An organizational problem3 min read . Updated: 25 Jan 2012, 09:15 PM IST
An organizational problem
An organizational problem
With the release of new malnutrition statistics and the Food Security Bill gaining ground, I am tempted to ask the following question to all those working on the issue including the chairperson of the National Advisory Council (NAC):
“Have you ever spent a day at an anganwadi?"
Anganwadis, or crèches, are the backbone of the Integrated Child Development Services (ICDS) scheme initiated in 1975. ICDS targets infant children and pregnant mothers to tackle the problem of malnutrition, infant and maternal mortality and immunization. And yes, like any other mega social welfare scheme, millions of rupees are doled out every year for fortified grains, oil, fruit, etc., to be made available to poor young children and their mothers.
When it comes to paperwork, as a government employee I have seen a lot of files, letters, and registers in offices including my own. But the last place one would expect to see them is in an anganwadi. In the middle of children playing with Unicef branded toys, one finds the “eight registers phenomenon" which every anganwadi is expected to maintain.
The list of registers is:
1. Survey register: Contains data of young mothers, children, pregnant and adolescent girls in the villages that come under the anganwadi.
2. Attendance register: Daily track of attendance with columns on whether the child came and ate, or came and didn’t eat, or ate and left. The parents sign against their child’s name every day, or once a month.
3. Pregnant mothers’ register: Tracker of all pregnant women in the village and later used to fill immunization records.
4. Weight growth register: A monthly chart to be maintained for every child with colour coding to know if the child has fallen in the “malnourished" category—the red zone.
5. Inventory register: For recording inventory such as gas cylinder, stove, utensils etc. This has to be updated monthly.
6. Premix register: Tracks the premixed food packets given monthly to families against their signatures/thumbprints.
7. Fruits register: To track the fruit consumed every two days a week according to schedule, sometimes the hot meals prepared are also entered here in separate columns.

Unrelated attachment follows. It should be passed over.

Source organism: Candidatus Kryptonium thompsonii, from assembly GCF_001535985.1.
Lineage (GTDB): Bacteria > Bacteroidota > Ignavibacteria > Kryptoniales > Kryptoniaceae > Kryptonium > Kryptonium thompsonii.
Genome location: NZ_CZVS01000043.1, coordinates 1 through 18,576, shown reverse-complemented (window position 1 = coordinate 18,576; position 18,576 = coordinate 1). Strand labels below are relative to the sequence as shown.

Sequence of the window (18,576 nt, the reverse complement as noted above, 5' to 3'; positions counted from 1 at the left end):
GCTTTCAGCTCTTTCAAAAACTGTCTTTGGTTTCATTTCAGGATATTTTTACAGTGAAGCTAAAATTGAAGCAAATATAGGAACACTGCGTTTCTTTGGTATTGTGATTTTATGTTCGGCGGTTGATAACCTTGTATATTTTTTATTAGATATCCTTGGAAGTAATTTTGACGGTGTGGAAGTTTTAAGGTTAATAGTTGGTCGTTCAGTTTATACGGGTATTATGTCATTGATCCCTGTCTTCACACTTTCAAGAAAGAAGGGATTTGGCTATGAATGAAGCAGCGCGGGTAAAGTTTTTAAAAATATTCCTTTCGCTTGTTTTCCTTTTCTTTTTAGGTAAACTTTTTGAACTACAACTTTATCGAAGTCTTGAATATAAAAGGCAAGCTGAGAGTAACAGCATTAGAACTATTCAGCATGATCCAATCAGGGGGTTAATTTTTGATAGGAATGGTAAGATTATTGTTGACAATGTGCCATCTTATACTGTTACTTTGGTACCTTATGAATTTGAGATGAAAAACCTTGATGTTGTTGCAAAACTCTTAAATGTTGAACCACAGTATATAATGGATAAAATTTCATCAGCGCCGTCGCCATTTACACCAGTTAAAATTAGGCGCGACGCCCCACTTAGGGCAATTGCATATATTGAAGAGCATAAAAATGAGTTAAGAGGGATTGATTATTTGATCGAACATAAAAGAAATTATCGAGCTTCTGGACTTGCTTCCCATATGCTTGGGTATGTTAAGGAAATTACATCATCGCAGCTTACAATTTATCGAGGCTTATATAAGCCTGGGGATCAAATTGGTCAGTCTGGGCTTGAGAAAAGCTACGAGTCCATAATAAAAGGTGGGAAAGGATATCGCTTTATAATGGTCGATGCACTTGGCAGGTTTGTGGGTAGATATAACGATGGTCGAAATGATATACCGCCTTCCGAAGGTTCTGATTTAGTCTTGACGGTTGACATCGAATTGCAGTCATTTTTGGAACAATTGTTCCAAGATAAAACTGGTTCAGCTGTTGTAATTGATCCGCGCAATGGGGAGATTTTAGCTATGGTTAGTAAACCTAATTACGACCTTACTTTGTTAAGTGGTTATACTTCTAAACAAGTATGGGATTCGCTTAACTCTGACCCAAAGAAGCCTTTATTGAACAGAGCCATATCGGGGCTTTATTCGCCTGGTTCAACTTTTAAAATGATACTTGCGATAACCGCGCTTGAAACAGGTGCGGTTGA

8. Stock register: Here along with the name and number of the driver whose vehicle delivers the monthly rations—flour and oil, daily consumption quantities, as well the leftover quantity, is entered.
Each register has numerous columns covering every aspect which can be very cumbersome to fill for someone who is just a matriculate as most anganwadi workers are. According to a report in the National Medical Journal of India, female health workers in the state of West Bengal end up spending up to 26% of their time in keeping records and another 10% on meetings. The researchers called for a better data management system to ensure that less time was spent on paperwork. The situation seems no different for anganwadi workers who, if we are to believe the women I interviewed, spend as much as 40% of their time on the registers.
Another pressing issue with anganwadis is similar to what we are facing when it comes to schools—school buildings within a kilometre of every village, but no educational output. According to the department of women and child development, there are 13,56,000 anganwadis in the country. If we check this for average, then there is one for every 1,000 population or even less across the country. We have countered the problem of access, but that is the easier way out where one only needs to invest in infrastructure. Where we have failed is making them function effectively by making the training and tasks of the anganwadi worker more streamlined. I have not even touched upon the contentious issue of how sacks of fortified floor meant for children make their way to the open market.
Gujarat has made some interesting efforts where independence has been given to the local anganwadi worker to buy rations and produce the bill and a lot of packets of precooked food are being distributed, where siphoning off for other usage is less likely. However, a bigger issue is how to deal with children of migrant parents and operating anganwadis in an urban set-up, where most states need to step up with the rising urbanization. As P. Sainath points out in a recent article, the urban population for the first time went up more than the rural population in 2011. Anganwadis need to start upgrading themselves to cater to urban poor—both migrants and the slum dwellers.
One can only hope that the government decides to act this time, not with more laws increasing coverage and giving more rights, but with actual policy change at the grass roots.
Renu Pokhrana works with the education department of the government of Gujarat.
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